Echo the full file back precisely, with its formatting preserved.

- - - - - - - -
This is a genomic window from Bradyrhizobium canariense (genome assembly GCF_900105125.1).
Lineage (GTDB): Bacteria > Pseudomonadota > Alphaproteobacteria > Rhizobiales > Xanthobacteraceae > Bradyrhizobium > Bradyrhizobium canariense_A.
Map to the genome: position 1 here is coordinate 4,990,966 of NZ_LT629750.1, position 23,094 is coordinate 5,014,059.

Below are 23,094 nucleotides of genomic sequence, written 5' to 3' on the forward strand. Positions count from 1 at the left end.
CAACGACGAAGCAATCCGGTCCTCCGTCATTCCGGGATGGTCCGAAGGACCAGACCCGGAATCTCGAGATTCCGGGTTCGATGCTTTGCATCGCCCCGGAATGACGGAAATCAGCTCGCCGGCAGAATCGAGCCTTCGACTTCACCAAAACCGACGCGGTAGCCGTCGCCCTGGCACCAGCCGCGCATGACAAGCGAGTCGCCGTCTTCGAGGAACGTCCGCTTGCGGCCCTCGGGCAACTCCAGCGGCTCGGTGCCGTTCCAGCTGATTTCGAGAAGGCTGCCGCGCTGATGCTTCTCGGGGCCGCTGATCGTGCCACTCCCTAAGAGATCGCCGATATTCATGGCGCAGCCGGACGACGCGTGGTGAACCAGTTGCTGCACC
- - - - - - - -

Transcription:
This is a genomic window from Bradyrhizobium canariense (genome assembly GCF_900105125.1).
Lineage (GTDB): Bacteria > Pseudomonadota > Alphaproteobacteria > Rhizobiales > Xanthobacteraceae > Bradyrhizobium > Bradyrhizobium canariense_A.
Map to the genome: position 1 here is coordinate 4,990,966 of NZ_LT629750.1, position 23,094 is coordinate 5,014,059.

Below are 23,094 nucleotides of genomic sequence, written 5' to 3' on the forward strand. Positions count from 1 at the left end.
CAACGACGAAGCAATCCGGTCCTCCGTCATTCCGGGATGGTCCGAAGGACCAGACCCGGAATCTCGAGATTCCGGGTTCGATGCTTTGCATCGCCCCGGAATGACGGAAATCAGCTCGCCGGCAGAATCGAGCCTTCGACTTCACCAAAACCGACGCGGTAGCCGTCGCCCTGGCACCAGCCGCGCATGACAAGCGAGTCGCCGTCTTCGAGGAACGTCCGCTTGCGGCCCTCGGGCAACTCCAGCGGCTCGGTGCCGTTCCAGCTGATTTCGAGAAGGCTGCCGCGCTGATGCTTCTCGGGGCCGCTGATCGTGCCACTCCCTAAGAGATCGCCGATATTCATGGCGCAGCCGGACGACGCGTGGTGAACCAGTTGCTGCACC